Saturday, July 03, 2010

Facebook Friday

Humble apologies for the late post this week. The school holidays can mess up the ol' blog routine but it's so worth it to get away for a few days with the family. 

We have just come back from our favorite holiday spot, Phillip Island and I can report the wind is out in full force today, cutting an icy path up from Antarctica and into the very heart of those who venture outdoors.

 I am thrilled to be home, although I did lose out when it was time to collect the eggs and feed the chickens. The other contender for the job, my 15 year old son, begged for mercy as he's just had a haircut and the wind is no friend after a visit to the barber. 

This week's Facebook Friday award goes to my dear friend Alissa whose comment caught my eye and made me sigh with longing. This is what she wrote:

Alissa wishes that the cape was still a socially acceptable garment.

Oh, Alissa, as someone who gladly dons a shawl for winter writing, your wistfulness tugged at my own heart. I am sure someone will tell me the cape is back in fashion, or that in some far, far away place it never left, but other than my red riding hood costume (yes I really have one!) I haven't seen anyone else disappear under a cape lately. Superheros not included.

In the Victorian Era, men and women wore shoulder length capes or their full length versions, the cloak. Now there's another delicious word from yesterday... cloak. Typical fabrics used for capes and fur lined cloaks were velvet, silk or satin. Preferred in place of coats, they kept dresses or frocks, (ha... had to use it) from becoming crushed. 

Google images has quite a few pictures of fantastic looking modern day capes and cloaks, and I know Alissa would carry the look beautifully.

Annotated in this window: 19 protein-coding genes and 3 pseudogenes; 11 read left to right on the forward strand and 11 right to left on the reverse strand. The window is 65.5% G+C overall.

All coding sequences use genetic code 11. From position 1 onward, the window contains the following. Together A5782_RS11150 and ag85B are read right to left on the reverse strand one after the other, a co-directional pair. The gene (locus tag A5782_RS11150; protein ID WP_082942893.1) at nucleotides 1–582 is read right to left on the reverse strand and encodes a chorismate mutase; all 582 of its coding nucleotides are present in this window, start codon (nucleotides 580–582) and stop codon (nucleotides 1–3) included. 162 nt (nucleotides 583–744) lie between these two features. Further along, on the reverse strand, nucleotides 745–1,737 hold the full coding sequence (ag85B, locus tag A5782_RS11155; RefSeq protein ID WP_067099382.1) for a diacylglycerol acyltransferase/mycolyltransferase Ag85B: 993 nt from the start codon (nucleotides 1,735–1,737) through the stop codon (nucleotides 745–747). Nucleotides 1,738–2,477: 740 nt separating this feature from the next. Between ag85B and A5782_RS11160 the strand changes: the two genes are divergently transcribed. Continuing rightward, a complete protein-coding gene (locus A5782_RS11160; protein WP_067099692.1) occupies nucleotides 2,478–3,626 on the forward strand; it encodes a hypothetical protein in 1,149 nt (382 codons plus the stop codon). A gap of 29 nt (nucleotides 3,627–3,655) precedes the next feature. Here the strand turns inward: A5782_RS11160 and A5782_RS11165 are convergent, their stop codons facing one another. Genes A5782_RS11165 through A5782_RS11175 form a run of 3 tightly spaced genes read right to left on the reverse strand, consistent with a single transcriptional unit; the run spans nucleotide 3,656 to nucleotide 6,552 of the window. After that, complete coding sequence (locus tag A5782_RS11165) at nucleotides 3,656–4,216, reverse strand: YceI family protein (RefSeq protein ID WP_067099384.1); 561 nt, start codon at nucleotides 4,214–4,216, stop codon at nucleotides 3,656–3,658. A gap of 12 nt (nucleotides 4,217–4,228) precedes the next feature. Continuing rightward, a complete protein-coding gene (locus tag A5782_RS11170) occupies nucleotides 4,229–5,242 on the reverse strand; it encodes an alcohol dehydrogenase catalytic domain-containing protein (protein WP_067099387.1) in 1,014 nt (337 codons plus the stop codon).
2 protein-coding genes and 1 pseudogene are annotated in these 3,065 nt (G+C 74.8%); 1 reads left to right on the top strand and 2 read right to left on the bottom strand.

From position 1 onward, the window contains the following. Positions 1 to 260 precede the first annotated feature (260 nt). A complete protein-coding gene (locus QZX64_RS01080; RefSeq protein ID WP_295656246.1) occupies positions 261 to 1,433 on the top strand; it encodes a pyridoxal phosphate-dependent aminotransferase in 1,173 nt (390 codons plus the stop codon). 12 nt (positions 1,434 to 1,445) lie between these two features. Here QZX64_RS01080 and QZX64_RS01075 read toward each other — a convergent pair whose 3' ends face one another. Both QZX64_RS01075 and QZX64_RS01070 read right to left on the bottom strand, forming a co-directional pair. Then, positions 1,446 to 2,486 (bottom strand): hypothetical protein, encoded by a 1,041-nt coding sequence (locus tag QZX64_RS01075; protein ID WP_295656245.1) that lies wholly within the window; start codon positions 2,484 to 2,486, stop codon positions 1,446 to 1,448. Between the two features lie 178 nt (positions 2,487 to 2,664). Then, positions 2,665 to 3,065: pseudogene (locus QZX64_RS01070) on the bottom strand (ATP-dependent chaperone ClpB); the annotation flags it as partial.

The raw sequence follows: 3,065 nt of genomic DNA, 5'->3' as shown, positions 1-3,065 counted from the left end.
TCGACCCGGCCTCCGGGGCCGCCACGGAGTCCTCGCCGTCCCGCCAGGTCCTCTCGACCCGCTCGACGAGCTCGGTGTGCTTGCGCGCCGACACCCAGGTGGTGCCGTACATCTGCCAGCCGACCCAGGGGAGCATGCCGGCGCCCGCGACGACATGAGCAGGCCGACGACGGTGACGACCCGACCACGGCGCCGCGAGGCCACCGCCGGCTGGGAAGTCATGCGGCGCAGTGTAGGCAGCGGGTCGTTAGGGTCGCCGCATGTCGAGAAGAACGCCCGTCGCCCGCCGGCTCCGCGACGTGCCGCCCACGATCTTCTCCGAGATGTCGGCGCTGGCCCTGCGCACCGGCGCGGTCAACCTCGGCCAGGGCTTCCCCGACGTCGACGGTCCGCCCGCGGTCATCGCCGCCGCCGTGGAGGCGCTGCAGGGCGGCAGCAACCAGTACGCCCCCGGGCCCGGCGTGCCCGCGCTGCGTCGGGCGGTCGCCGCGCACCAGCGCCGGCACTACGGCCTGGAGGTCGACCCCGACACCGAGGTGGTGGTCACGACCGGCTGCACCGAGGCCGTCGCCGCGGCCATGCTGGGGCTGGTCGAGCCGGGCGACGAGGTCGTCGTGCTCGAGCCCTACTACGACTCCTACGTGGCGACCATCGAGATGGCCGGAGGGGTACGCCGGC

My dear son would look equally handsome in his hoodie, collecting the few eggs the poor chickens manage to lay in such wintery conditions. Their cloak is of the feather variety and reminds me of the covering God's children enjoy in all weather.

Psalm 91:4 He will cover you with his feathers, and under His wings you will find refuge: His faithfulness will be your shield and rampart. 

The Lord Jesus wore a cloak too. In Matthew the story of the woman who had been bleeding for 12 years focuses on the moment she reached out in faith for healing. 

She said to herself, "If I only touch his cloak, I will be healed." 
Matthew 9:21

Even more than my longing for a taste of the past in all it's romantic detail, is my desire to know Jesus in the days He has appointed for me. Each day I want to be renewed by His transforming power, and find refuge in His faithfulness to me. 

So I'll wrap my shoulders in my writing shawl and look out for Alissa in her velvet cloak. Our frocks won't be crushed and neither will our spirits.